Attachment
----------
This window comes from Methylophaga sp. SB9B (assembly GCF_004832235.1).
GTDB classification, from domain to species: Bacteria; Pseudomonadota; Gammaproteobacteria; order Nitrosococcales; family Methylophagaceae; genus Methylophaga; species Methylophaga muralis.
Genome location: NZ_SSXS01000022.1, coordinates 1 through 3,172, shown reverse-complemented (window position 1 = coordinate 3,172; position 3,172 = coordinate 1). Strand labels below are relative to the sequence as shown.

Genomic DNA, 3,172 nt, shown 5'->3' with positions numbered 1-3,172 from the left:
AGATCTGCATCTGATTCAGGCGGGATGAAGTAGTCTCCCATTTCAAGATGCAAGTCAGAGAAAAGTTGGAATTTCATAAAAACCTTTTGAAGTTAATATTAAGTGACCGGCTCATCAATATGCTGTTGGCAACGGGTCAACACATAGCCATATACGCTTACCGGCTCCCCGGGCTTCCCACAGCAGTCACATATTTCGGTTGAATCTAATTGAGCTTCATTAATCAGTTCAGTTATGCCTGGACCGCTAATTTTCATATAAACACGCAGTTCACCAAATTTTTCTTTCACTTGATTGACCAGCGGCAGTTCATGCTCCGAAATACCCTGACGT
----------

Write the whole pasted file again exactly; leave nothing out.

This window comes from Methylophaga sp. SB9B (assembly GCF_004832235.1).
GTDB classification, from domain to species: Bacteria; Pseudomonadota; Gammaproteobacteria; order Nitrosococcales; family Methylophagaceae; genus Methylophaga; species Methylophaga muralis.
Genome location: NZ_SSXS01000022.1, coordinates 1 through 3,172, shown reverse-complemented (window position 1 = coordinate 3,172; position 3,172 = coordinate 1). Strand labels below are relative to the sequence as shown.

Genomic DNA, 3,172 nt, shown 5'->3' with positions numbered 1-3,172 from the left:
AGATCTGCATCTGATTCAGGCGGGATGAAGTAGTCTCCCATTTCAAGATGCAAGTCAGAGAAAAGTTGGAATTTCATAAAAACCTTTTGAAGTTAATATTAAGTGACCGGCTCATCAATATGCTGTTGGCAACGGGTCAACACATAGCCATATACGCTTACCGGCTCCCCGGGCTTCCCACAGCAGTCACATATTTCGGTTGAATCTAATTGAGCTTCATTAATCAGTTCAGTTATGCCTGGACCGCTAATTTTCATATAAACACGCAGTTCACCAAATTTTTCTTTCACTTGATTGACCAGCGGCAGTTCATGCTCCGAAATACCCTGACGT